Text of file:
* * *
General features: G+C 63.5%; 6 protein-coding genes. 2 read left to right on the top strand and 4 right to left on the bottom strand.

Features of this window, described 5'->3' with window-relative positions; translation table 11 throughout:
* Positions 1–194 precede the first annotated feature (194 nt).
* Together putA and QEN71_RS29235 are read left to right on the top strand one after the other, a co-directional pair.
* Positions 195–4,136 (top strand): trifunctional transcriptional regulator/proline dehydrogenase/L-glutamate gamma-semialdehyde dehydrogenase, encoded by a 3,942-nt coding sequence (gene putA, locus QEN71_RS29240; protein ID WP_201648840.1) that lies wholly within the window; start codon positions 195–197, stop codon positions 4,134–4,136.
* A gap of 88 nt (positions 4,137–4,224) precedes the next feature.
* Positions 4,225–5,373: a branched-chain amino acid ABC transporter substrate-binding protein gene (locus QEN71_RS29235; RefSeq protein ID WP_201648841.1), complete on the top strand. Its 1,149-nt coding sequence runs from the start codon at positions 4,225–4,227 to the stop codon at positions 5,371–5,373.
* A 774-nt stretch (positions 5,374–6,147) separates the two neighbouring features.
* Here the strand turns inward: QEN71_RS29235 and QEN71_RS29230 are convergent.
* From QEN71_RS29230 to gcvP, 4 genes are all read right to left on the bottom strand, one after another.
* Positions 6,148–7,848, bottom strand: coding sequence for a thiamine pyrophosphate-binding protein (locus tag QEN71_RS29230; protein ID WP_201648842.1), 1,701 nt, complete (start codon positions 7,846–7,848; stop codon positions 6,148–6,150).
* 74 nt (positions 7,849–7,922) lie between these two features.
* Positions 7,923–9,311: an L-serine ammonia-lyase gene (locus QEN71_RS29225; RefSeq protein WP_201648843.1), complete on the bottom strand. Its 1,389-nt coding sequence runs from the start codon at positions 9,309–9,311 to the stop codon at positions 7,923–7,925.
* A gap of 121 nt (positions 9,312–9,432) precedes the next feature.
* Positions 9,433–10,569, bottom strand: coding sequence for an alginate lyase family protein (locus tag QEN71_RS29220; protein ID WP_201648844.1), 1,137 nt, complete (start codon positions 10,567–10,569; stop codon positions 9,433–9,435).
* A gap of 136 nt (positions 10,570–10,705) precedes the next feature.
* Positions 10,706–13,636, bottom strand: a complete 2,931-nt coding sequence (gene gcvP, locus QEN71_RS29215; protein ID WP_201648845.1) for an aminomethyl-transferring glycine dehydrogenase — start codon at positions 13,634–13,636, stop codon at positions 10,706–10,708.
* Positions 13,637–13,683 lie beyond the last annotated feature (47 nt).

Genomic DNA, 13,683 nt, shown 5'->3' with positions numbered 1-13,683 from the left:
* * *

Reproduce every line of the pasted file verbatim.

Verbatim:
General features: G+C 63.5%; 6 protein-coding genes. 2 read left to right on the top strand and 4 right to left on the bottom strand.

Features of this window, described 5'->3' with window-relative positions; translation table 11 throughout:
* Positions 1–194 precede the first annotated feature (194 nt).
* Together putA and QEN71_RS29235 are read left to right on the top strand one after the other, a co-directional pair.
* Positions 195–4,136 (top strand): trifunctional transcriptional regulator/proline dehydrogenase/L-glutamate gamma-semialdehyde dehydrogenase, encoded by a 3,942-nt coding sequence (gene putA, locus QEN71_RS29240; protein ID WP_201648840.1) that lies wholly within the window; start codon positions 195–197, stop codon positions 4,134–4,136.
* A gap of 88 nt (positions 4,137–4,224) precedes the next feature.
* Positions 4,225–5,373: a branched-chain amino acid ABC transporter substrate-binding protein gene (locus QEN71_RS29235; RefSeq protein ID WP_201648841.1), complete on the top strand. Its 1,149-nt coding sequence runs from the start codon at positions 4,225–4,227 to the stop codon at positions 5,371–5,373.
* A 774-nt stretch (positions 5,374–6,147) separates the two neighbouring features.
* Here the strand turns inward: QEN71_RS29235 and QEN71_RS29230 are convergent.
* From QEN71_RS29230 to gcvP, 4 genes are all read right to left on the bottom strand, one after another.
* Positions 6,148–7,848, bottom strand: coding sequence for a thiamine pyrophosphate-binding protein (locus tag QEN71_RS29230; protein ID WP_201648842.1), 1,701 nt, complete (start codon positions 7,846–7,848; stop codon positions 6,148–6,150).
* 74 nt (positions 7,849–7,922) lie between these two features.
* Positions 7,923–9,311: an L-serine ammonia-lyase gene (locus QEN71_RS29225; RefSeq protein WP_201648843.1), complete on the bottom strand. Its 1,389-nt coding sequence runs from the start codon at positions 9,309–9,311 to the stop codon at positions 7,923–7,925.
* A gap of 121 nt (positions 9,312–9,432) precedes the next feature.
* Positions 9,433–10,569, bottom strand: coding sequence for an alginate lyase family protein (locus tag QEN71_RS29220; protein ID WP_201648844.1), 1,137 nt, complete (start codon positions 10,567–10,569; stop codon positions 9,433–9,435).
* A gap of 136 nt (positions 10,570–10,705) precedes the next feature.
* Positions 10,706–13,636, bottom strand: a complete 2,931-nt coding sequence (gene gcvP, locus QEN71_RS29215; protein ID WP_201648845.1) for an aminomethyl-transferring glycine dehydrogenase — start codon at positions 13,634–13,636, stop codon at positions 10,706–10,708.
* Positions 13,637–13,683 lie beyond the last annotated feature (47 nt).

Genomic DNA, 13,683 nt, shown 5'->3' with positions numbered 1-13,683 from the left: